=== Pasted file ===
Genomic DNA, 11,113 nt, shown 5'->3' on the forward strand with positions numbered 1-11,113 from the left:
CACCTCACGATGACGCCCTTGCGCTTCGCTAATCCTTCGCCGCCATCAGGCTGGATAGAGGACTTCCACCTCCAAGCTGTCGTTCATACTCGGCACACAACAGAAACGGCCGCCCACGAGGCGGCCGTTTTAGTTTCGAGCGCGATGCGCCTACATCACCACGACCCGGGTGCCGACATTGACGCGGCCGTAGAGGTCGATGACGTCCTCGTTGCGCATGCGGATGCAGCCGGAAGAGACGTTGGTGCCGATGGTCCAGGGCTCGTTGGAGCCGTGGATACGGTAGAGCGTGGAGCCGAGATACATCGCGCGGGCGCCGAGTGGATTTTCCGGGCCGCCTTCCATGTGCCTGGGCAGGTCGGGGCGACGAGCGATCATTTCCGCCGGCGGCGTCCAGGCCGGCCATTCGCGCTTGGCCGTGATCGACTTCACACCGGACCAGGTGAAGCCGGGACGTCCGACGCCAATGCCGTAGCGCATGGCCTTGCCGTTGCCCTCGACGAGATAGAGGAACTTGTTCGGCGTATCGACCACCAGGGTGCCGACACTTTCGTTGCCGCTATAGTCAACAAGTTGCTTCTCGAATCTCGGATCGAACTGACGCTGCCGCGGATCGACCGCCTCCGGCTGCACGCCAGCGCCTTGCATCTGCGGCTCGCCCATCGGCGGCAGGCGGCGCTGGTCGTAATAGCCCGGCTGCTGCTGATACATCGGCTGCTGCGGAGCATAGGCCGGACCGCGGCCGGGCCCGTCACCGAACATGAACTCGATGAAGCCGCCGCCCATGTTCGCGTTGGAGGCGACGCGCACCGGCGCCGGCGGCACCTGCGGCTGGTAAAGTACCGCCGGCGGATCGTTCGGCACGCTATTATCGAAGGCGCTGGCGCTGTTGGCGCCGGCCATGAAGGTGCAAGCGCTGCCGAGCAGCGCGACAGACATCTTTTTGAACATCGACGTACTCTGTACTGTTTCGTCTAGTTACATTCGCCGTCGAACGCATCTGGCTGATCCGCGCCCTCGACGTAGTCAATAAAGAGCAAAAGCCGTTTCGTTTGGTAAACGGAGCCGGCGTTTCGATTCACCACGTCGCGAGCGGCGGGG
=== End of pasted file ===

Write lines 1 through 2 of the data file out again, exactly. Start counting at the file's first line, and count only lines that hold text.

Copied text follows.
Genomic DNA, 11,113 nt, shown 5'->3' on the forward strand with positions numbered 1-11,113 from the left:
CACCTCACGATGACGCCCTTGCGCTTCGCTAATCCTTCGCCGCCATCAGGCTGGATAGAGGACTTCCACCTCCAAGCTGTCGTTCATACTCGGCACACAACAGAAACGGCCGCCCACGAGGCGGCCGTTTTAGTTTCGAGCGCGATGCGCCTACATCACCACGACCCGGGTGCCGACATTGACGCGGCCGTAGAGGTCGATGACGTCCTCGTTGCGCATGCGGATGCAGCCGGAAGAGACGTTGGTGCCGATGGTCCAGGGCTCGTTGGAGCCGTGGATACGGTAGAGCGTGGAGCCGAGATACATCGCGCGGGCGCCGAGTGGATTTTCCGGGCCGCCTTCCATGTGCCTGGGCAGGTCGGGGCGACGAGCGATCATTTCCGCCGGCGGCGTCCAGGCCGGCCATTCGCGCTTGGCCGTGATCGACTTCACACCGGACCAGGTGAAGCCGGGACGTCCGACGCCAATGCCGTAGCGCATGGCCTTGCCGTTGCCCTCGACGAGATAGAGGAACTTGTTCGGCGTATCGACCACCAGGGTGCCGACACTTTCGTTGCCGCTATAGTCAACAAGTTGCTTCTCGAATCTCGGATCGAACTGACGCTGCCGCGGATCGACCGCCTCCGGCTGCACGCCAGCGCCTTGCATCTGCGGCTCGCCCATCGGCGGCAGGCGGCGCTGGTCGTAATAGCCCGGCTGCTGCTGATACATCGGCTGCTGCGGAGCATAGGCCGGACCGCGGCCGGGCCCGTCACCGAACATGAACTCGATGAAGCCGCCGCCCATGTTCGCGTTGGAGGCGACGCGCACCGGCGCCGGCGGCACCTGCGGCTGGTAAAGTACCGCCGGCGGATCGTTCGGCACGCTATTATCGAAGGCGCTGGCGCTGTTGGCGCCGGCCATGAAGGTGCAAGCGCTGCCGAGCAGCGCGACAGACATCTTTTTGAACATCGACGTACTCTGTACTGTTTCGTCTAGTTACATTCGCCGTCGAACGCATCTGGCTGATCCGCGCCCTCGACGTAGTCAATAAAGAGCAAAAGCCGTTTCGTTTGGTAAACGGAGCCGGCGTTTCGATTCACCACGTCGCGAGCGGCGGGG